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CourtListener and Juriscraper Now Support All State Courts of Last Resort!

In 2010, we wrote our first scraper. It was a nasty affair that could do nothing more than download PDFs from a webpage — any webpage. Since that point, we’ve come a long way and today we’re extremely excited to announce that the Juriscraper library now supports every state court of last resort. In most states this is the “Supreme Court”, though some states call their highest court the “Court of Appeals” or similar.

This means that no matter what jurisdiction interests you, no matter what area of the law you work in, you can follow the works of your state’s highest court in real time, getting emails or RSS feeds of the latest cases that interest you. And, of course, as new opinions are issued by these courts, we will keep adding them to our system, continuing to build the biggest repository of cases we can. As of today, Juriscraper has collected more than 400,000 opinions, and we expect that number to grow and grow.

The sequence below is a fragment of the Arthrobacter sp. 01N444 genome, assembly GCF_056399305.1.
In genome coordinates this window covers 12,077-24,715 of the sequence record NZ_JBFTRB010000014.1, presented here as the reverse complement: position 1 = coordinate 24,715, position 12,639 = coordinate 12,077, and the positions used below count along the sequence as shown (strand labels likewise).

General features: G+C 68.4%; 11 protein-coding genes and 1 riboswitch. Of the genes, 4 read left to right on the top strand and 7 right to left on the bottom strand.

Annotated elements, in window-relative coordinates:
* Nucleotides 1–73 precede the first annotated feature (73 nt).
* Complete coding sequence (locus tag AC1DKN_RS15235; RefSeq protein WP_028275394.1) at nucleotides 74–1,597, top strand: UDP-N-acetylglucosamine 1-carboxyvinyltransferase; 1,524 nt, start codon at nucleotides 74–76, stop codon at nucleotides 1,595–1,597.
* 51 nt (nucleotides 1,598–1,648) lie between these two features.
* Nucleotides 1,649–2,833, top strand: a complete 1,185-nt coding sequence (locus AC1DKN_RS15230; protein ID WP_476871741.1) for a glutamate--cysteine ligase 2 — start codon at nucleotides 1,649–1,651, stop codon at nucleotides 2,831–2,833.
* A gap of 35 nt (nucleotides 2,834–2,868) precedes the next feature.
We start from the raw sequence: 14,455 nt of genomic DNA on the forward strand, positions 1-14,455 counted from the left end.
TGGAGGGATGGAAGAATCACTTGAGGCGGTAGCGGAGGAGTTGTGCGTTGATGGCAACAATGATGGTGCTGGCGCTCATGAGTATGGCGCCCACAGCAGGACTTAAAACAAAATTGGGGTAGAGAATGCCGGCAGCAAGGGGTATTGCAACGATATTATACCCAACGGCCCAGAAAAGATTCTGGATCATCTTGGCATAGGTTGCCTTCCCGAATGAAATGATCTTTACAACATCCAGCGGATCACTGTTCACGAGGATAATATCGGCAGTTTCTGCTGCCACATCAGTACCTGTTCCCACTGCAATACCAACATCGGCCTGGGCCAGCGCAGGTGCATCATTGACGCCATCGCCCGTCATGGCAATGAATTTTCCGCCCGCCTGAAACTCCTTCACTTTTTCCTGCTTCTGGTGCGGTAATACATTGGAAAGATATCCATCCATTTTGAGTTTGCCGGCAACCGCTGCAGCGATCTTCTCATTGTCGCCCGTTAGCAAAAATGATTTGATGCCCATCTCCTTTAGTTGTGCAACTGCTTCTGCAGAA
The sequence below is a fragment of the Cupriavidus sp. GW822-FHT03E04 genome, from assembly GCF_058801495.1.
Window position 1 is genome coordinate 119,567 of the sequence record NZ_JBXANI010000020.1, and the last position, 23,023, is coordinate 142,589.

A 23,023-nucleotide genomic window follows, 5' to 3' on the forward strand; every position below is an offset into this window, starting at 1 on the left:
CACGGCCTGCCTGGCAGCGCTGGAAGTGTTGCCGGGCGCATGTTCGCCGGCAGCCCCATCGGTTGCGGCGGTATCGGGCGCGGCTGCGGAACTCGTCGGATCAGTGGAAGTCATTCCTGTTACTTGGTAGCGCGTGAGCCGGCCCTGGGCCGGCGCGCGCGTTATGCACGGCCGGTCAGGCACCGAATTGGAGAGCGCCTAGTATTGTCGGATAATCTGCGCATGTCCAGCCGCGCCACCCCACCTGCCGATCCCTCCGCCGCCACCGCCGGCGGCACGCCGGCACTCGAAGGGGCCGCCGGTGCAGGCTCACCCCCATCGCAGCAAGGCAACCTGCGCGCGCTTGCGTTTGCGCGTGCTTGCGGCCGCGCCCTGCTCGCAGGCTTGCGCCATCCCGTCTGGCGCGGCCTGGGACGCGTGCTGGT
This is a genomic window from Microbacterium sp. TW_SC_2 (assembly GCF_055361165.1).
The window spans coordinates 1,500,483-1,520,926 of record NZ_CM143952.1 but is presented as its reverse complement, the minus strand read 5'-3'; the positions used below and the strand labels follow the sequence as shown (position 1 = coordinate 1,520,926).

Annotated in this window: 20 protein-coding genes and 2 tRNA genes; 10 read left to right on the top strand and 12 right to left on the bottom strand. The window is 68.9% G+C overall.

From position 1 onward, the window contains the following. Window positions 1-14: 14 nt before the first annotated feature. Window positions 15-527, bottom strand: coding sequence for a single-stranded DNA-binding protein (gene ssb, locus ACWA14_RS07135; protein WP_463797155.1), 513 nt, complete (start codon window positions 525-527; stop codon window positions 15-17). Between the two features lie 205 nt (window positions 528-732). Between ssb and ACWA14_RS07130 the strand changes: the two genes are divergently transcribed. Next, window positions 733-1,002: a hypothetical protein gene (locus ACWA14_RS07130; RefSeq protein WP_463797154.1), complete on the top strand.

On top of this, we also support dozens of intermediate State appellate courts and all of the federal courts of appeals. Check our list to see if a specific court is …

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Free Law Project Co-Founders Named to Fastcase 50 for 2014

Last week legal publisher Fastcase included Free Law Project co-founders, Brian Carver and Michael Lissner on the company’sannual list of “Fastcase 50” award recipients. As their press release explains, “The Fastcase 50 award recognizes 50 of the smartest, most courageous innovators, techies, visionaries, and leaders in the law.”

Michael and I are humbled by and grateful for this recognition. We’re especially thrilled to see individuals we have worked with included on this year’s list, such as: